To operate properly Centrifugal Pumps require ten pipe diameters or more of straight pipe at their inlet, to dissipate the elbow induced non-uniform flow. When pipe diameters become large, this requirement becomes hard to meet. As a result, non uniform flow enters a pump resulting in a flow imbalance in the impeller. In the case of a double-suction pump, induced axial unbalanced vibration, head loss, and impeller cavitation occur.
Figure 2 shows the feed piping configuration of a 3,500 rpm pump utilizing an eight inch CRV®. Prior to installing the CRV® , the pumps operation had been noisy and the unit required an overhaul every 4 months. The vibration spectra of the pump before and after the installation of a CRV® are shown in Figures 3a and 3b. The dramatic reduction in measured cavitation (6-14 range on the frequency scale) also resulted in a reduction in impeller imbalance (1 on the frequency scale). This reduced the noise; extended seal, bearing, and impeller life; and increased delivered head and flow. Prior to the CRV® s installation, three identical pumps in parallel operation were required to deliver the required flow rate. After CRV® s were installed before the elbow of each pump, two pumps met the flow rate requirements, and the third pump served as an installed spare.
B. Flow Measurement Accuracy
Problems related to flow measurement accuracy include inaccurate flow measurements due to lack of space for proper installation resulting in trapped fluids in dangerous chemical concentrations.
The CRV® is a technology that provides a uniform elbow exit velocity profile, without swirl, allowing the close coupling of pipe elbows to meters. Distortion and separated flow always accompany the fluid exiting a pipe elbow. Long meter-runs are required to allow the viscous forces to re-establish a steady equilibrium flow distribution before they encounter the measuring instrument. The CRV® is a set of stationary vanes, in a cylindrical body, which is positioned upstream of the elbow. The CRV® will precisely rotate the flow about its axis to compensate for the rotation caused by the elbow. The CRV® produces a uniform and non-turbulent flow at the exit of the elbow, and allows the length of the meter-run to be dramatically reduced. Elimination of the separated pulsating flow also increases the accuracy of the meter system.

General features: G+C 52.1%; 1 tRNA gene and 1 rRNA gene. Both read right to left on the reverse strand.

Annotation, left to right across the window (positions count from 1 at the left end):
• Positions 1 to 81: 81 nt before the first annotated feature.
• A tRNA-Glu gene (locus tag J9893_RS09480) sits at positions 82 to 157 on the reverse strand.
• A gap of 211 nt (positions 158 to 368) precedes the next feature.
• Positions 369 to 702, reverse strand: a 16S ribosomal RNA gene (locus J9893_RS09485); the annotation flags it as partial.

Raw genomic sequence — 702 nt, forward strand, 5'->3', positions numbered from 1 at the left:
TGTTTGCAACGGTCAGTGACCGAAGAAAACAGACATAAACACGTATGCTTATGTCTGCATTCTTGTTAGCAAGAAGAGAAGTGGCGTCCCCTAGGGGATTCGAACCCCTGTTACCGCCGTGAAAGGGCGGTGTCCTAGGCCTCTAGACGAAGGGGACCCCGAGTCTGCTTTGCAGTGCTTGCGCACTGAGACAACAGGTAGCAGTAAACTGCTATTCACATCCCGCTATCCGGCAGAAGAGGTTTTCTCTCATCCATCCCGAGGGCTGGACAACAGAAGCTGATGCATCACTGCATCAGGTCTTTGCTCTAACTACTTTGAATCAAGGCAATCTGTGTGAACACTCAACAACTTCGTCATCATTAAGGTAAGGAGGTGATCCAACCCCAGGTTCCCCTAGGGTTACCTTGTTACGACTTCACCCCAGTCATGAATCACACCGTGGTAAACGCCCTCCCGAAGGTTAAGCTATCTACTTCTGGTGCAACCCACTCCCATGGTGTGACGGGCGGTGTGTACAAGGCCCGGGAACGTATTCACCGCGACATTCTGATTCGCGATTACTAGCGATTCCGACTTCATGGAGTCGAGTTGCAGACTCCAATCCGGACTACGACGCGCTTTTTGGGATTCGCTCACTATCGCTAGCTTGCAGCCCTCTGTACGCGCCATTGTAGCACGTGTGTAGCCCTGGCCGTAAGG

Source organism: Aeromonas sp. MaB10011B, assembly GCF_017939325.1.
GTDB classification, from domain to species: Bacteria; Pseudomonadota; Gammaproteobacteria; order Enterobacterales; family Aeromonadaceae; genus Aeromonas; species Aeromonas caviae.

Usage example for flow meters: Continuous Emission Monitoring (CEM) is an EPA requirement for all power plants. A poor stack piping design will result in fluctuations, inaccurate pollutant readings, and burst phenomena (see Figure 1 below). This is a result of the separated flow caused by the ducting elbows in the stacks.
C. Elbow Erosion
Frequent elbow erosion can be caused by particulate or two-phase flow leading to unsafe elbow erosion conditions. Elbow erosion is eliminated by preventing turbulence, internal pressure gradients, and cavitation, through the use of an internally hardened CRV®. The particulates remain in the flow stream, instead of hitting the outer wall, thus cavitation induced erosion is eliminated.
Inlet distortions cause the compressor to operate at less than the factory rated flow, head and efficiency. Interstage hunting caused by non-uniform flow. CRV® applies a lower suction piping pressure drop allowing operations closer to the factory rated flow, head, and efficiency.
Centrifugal and Fiaxial compressor operation and performance are sensitive to velocity and mass distribution at the inlet. The ASME Power Test Code for compressors (PTC-10) requires a fully developed uniform velocity profile entering the compressor OR a minimum straight run of three pipe diameters is required at the straight pipe inlet to produce a flat velocity profile. In field operations, however, compressors do not always have this ideal suction piping configuration.